Look to nature for early signs of spring
As per the name of this column, this month's photography assignment is all about green shoots. Not the elusive signs of economic recovery, but the more reliable and tangible ecological resurgence that is spring.
For those that gauge the seasons by the calendar, February is strictly winter, but for those of us who take their cues from nature, the month is one of great promise. Buds bursting, early blooms, birdsong and butterflies can act as beacons for those (like me) that suffer from seasonal affective disorder. The promise of extra sunlight is borne out by the lengthening days, and 9-to-5 workers will welcome the glow at the end of the working day.
The incredibly mild winter means that the natural world is advanced by a good two weeks or more. Snowdrops and hellebores are already blooming in gardens and, in areas brushed by the Gulf stream, daffodils are in flower. Seven species of butterfly have been recorded on the wing so far, and the advanced season is betrayed by an early record of the usually aptly named March moth. Swallows that have been seen in Cornwall and Essex however, are more likely to be birds that have survived the winter here, rather than early migrants.
Winter could still make a resurgence though, and the Met Office seem to be favouring a month dominated by easterlies and below average temperatures – but this would only slow, not halt, spring's onset. The optimist in me fancies their "one in three" chance of a continuation of mild westerly weather. Even if the worst happens and there is a sprinkling of snow, it could provide some great opportunities for photographers. Providing sharp frosts don't turn them to mush, early spring flowers poking through a layer of snow could give an Alpine feel to proceedings.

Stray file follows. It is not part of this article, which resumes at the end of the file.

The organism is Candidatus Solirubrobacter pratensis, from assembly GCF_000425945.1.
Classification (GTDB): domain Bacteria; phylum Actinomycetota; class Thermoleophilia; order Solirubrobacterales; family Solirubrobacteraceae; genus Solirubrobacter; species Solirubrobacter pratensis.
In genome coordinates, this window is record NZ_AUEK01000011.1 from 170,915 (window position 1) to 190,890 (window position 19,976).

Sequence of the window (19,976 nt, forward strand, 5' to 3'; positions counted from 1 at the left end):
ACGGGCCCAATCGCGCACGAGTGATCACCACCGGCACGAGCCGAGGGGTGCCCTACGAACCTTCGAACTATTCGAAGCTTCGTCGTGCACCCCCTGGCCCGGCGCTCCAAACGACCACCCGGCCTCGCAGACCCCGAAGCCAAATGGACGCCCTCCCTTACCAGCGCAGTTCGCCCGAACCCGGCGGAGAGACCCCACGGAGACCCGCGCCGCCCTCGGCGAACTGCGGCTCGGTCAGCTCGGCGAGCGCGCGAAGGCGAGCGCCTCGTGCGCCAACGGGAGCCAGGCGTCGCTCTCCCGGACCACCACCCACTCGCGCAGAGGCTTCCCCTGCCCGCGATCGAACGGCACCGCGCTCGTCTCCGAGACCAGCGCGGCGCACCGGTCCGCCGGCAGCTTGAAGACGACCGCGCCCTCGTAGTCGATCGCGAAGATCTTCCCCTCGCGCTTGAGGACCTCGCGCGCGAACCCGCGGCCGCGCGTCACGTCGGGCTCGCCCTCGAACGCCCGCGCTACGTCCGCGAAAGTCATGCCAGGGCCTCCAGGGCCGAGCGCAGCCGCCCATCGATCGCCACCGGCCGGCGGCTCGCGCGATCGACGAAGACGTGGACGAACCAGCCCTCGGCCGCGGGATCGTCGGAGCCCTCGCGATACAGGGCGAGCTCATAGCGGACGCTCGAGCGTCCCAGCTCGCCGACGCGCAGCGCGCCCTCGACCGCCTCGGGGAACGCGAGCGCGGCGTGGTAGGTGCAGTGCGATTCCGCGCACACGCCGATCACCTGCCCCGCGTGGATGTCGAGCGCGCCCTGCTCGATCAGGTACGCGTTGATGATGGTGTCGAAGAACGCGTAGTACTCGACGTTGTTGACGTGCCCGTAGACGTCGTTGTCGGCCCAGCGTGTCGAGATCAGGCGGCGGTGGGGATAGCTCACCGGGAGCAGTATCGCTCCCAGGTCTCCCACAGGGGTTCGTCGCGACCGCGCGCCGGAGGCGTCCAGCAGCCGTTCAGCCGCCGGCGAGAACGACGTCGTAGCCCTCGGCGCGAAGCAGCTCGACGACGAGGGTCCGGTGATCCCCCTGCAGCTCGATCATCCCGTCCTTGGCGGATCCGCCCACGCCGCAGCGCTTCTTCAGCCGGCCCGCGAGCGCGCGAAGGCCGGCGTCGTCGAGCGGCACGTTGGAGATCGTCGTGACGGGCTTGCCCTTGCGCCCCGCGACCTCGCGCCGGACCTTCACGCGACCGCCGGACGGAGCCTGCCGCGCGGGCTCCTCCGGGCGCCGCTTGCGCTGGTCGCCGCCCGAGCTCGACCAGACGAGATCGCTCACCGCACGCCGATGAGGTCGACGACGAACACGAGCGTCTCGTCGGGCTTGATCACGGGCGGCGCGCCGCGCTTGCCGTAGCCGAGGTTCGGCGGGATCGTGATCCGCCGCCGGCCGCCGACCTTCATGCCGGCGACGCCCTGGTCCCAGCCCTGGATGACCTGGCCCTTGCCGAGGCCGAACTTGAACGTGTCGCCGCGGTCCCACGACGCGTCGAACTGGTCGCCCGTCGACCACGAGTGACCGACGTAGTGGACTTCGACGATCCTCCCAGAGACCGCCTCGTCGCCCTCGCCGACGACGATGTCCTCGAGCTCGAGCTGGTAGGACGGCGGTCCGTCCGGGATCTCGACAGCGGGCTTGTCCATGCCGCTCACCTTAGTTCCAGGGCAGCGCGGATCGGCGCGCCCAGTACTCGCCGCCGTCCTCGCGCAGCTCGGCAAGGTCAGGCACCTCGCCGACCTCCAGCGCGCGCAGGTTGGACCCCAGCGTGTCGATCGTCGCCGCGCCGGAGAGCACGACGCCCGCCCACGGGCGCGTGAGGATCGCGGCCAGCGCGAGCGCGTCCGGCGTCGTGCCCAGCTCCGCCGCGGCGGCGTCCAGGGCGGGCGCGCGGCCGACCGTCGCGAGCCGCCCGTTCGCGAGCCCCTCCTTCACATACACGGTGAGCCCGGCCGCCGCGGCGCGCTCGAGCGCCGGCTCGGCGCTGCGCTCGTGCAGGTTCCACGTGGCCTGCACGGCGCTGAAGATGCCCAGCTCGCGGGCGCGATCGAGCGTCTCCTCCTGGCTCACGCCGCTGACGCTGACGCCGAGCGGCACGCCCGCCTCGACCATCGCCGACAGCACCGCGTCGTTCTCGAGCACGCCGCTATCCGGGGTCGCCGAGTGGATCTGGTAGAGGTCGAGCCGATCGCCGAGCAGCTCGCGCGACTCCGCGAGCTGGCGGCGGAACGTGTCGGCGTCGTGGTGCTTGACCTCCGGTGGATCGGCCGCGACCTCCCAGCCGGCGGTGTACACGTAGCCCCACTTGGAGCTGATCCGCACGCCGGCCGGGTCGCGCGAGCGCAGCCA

In contrast to the flashy camelias and magnolias that will be flowering in gardens, our wild trees and shrubs are much more subtle, but nonetheless beautiful. Alder and hazel have long, yellowish male catkins that are preceded on the same branches by tiny female flowers, looking like red-tipped matchsticks or a bundle of red fibres. Framing both male and female flowers in focus is tricky, but makes for a great image, especially backlit against a dark and uncluttered background such as a shady forest floor. Sexual segregation is stronger in willow trees, which have either all-male or all-female flowers. Both the yellow pollen-bearing male and the pearl-grey downy female flowers have nectaries that will attract early mining bees and bumblebees.
If temperatures on a still and sunny day are high enough, there's a good chance of catching early butterflies sunbathing. A continuation of above average temperatures and grass growth will force some to dust off the lawnmower and perhaps liberate a red admiral, peacock or small tortoiseshell from the shed. A visit to a sunny ride or glade in the woodlands could be brightened by a sulphur yellow brimstone busying by. The leeward side of sunny hedgerows will be populated by winter gnats indulging in their frenetic yo-yo dance. Capturing this prenuptial frenzy could be the ultimate challenge with such small, fast moving and erratic subjects.
The dawn and dusk chorus will be cranking up a gear during the month, with possibly of the nation's favourite songster, the blackbird, joining its congeners the song thrush and mistle thrush. Shelley's blithe spirit, the skylark, will take to the air on quivering wings. Rooks should begin to repair their nests and ravens will be on eggs on lofty cliffs and crags. Grey herons will be looking dapper, as if saturation and contrast has been increased, head and neck now bright white with an elegant black streak of an eyebrow, and a double row of black stitching down the length of its sinuous neck. Its normally dingy straw-coloured bill will now resplendent orange.
So don't wait until the clocks go forward to celebrate spring. Use the sunny days in this specially extended edition of February (it's a leap year) to catalogue the reawakening of the natural world after its unnaturally cosy winter slumber.
• Peter Brash is an ecologist at the National Trust and tweets as @NTPetebrash
• Share your photos of nature's February firsts on our Flickr group
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